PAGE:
Back pain at work
Tips to help you prevent developing back pain at work, including:
How to sit correctly
Sitting for long periods in front of a computer is storing up trouble. No matter how good your positioning, it's important to get up every so often.
Health experts recommend breaking up sedentary time every 30 minutes for at least one to two minutes.
Find out more about the risks of sitting.
Workstation factors that can affect your back include:
- seating posture
- computer screen position
- chair height
- keyboard position
- mouse position
- desk equipment layout
If you work in an office and use a computer, get tips on how to sit correctly.
If you're not sure about your seating position and workstation, ask your manager to arrange a workplace assessment for you.
Adjusting your chair to avoid back pain
By law, workstation chairs must be stable. The standard office chair has five legs in a star shape.
The seat height must be adjustable, and the back rest must be adjustable in height and tilt. Ideally, the back rest should move independently of the seat to allow a comfortable position.
When you're sitting, your thighs should be at right angles to your body or sloping slightly down.
If your chair is properly adjusted, your feet should be firmly on the floor, but use a footrest if it's more comfortable. The basic rule is to plant your feet on the floor and support your back.
One of the biggest causes of back injury, especially at work, is lifting or handling objects incorrectly. Learning and following the correct method for lifting and handling objects can help prevent back pain.
Key points for lifting safely:
- plan your lift
- start in a stable position
- keep the load close to your waist
- keep your back as straight as possible
- avoid twisting your back or leaning sideways
- avoid lifting heavy loads
- push heavy objects, don't pull them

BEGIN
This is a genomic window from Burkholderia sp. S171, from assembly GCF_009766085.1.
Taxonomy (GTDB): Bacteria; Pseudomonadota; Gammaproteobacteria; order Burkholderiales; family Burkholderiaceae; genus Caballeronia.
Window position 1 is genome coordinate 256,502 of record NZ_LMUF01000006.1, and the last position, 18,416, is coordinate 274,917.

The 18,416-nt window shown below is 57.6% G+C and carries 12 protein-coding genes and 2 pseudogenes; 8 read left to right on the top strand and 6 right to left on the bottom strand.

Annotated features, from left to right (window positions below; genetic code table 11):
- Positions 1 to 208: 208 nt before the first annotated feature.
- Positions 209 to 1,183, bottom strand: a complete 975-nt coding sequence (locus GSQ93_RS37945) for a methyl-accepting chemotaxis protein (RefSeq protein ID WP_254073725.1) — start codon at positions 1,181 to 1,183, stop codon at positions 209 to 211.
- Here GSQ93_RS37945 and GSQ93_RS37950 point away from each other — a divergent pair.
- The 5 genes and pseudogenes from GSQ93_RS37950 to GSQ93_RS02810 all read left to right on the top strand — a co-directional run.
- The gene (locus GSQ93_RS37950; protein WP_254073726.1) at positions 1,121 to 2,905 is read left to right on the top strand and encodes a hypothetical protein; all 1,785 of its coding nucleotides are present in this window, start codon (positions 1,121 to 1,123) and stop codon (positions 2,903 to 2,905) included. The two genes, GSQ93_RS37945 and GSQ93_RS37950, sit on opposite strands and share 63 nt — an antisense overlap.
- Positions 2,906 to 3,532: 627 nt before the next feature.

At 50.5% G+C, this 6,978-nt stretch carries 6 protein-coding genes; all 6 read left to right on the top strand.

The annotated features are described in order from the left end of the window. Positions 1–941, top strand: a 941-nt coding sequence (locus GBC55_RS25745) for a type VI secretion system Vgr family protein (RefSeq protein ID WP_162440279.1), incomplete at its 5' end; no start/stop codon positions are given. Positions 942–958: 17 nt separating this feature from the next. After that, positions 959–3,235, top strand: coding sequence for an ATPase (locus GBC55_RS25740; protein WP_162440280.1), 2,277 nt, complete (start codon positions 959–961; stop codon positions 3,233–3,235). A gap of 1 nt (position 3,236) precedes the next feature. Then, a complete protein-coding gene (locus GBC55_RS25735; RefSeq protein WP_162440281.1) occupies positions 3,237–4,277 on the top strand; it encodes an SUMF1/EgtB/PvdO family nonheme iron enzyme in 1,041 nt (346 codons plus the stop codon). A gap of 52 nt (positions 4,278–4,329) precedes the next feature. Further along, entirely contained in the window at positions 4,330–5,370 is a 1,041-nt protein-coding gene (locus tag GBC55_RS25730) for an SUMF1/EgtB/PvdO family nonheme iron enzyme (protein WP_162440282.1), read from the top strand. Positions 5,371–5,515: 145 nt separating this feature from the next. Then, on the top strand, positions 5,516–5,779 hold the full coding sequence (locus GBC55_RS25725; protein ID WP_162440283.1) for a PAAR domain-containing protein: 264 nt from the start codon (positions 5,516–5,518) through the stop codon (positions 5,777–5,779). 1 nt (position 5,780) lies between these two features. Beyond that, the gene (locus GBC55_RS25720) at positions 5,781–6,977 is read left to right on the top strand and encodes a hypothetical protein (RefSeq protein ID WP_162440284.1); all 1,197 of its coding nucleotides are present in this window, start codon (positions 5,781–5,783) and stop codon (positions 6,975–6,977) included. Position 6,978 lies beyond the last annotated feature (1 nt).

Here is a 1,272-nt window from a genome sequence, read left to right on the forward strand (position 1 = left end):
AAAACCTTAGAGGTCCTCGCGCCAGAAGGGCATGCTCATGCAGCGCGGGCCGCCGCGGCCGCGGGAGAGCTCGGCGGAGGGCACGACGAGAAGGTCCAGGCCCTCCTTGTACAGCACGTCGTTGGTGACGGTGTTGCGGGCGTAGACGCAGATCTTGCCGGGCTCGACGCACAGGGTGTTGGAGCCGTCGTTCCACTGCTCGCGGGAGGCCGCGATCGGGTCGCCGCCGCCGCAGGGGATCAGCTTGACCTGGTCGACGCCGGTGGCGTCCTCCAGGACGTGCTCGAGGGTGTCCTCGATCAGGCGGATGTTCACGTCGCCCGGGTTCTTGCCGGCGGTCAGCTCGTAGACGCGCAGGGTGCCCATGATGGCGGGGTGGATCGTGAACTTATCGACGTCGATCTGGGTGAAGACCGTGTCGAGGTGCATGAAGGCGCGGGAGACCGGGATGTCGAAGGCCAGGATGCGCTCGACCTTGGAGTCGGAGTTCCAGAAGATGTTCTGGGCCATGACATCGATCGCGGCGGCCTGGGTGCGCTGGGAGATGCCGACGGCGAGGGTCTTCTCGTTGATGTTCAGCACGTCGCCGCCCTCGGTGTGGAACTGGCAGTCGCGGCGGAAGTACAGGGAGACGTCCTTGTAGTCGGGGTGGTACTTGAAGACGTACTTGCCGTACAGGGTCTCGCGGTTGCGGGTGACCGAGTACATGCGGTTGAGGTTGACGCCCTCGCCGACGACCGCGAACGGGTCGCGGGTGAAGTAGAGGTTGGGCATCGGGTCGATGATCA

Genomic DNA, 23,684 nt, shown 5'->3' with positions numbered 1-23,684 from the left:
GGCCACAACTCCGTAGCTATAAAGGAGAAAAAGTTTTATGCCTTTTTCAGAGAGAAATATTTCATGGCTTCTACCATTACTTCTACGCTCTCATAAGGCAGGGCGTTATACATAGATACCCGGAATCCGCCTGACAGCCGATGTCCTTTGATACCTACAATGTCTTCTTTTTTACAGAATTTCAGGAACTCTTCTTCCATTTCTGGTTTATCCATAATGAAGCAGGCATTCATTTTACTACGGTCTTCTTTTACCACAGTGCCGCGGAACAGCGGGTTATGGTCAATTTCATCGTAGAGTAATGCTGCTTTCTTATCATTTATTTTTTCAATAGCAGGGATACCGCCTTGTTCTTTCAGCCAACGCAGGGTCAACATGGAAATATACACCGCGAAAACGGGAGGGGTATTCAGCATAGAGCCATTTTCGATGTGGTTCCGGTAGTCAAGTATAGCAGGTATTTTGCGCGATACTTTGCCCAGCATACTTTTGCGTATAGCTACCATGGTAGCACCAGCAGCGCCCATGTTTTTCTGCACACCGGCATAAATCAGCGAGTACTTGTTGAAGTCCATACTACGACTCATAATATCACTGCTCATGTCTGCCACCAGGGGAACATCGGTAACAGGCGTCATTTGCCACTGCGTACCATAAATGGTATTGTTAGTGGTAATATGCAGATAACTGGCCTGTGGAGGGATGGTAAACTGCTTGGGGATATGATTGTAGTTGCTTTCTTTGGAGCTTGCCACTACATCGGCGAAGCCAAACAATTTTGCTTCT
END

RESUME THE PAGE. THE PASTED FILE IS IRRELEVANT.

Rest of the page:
- distribute the weight evenly
For more information on correct lifting techniques and safe manual handling, read safe lifting tips.
Take regular breaks
Break up long periods of sitting. Frequent short breaks are better for your back than a few long ones.
It gives the muscles a chance to relax while others take the strain. This can prevent your back becoming stiff and tense.
Most jobs provide opportunities to take a break from the screen, such as getting a drink, going for some fresh air, filing or photocopying.
For free work-related health advice if you've been off work for four weeks or more, visit the Fit for Work website.
Treating back pain
In general, the best treatment is to stay active and, if necessary, use painkillers. You may feel like going to bed, but this won't help and could make it worse.
The longer you're immobile, the weaker your back muscles will become, and the more they will hurt in the long term.
Your state of mind can also play an important role. Research has shown people who remain positive tend to recover quicker than those who get depressed.
For back pain that lasts more than six weeks, treatment typically involves a combination of painkillers and either acupuncture, exercise classes or manual therapy.
Read more about treating back pain.
Article provided by NHS Choices
Record managed by Oxfordshire Family Information Service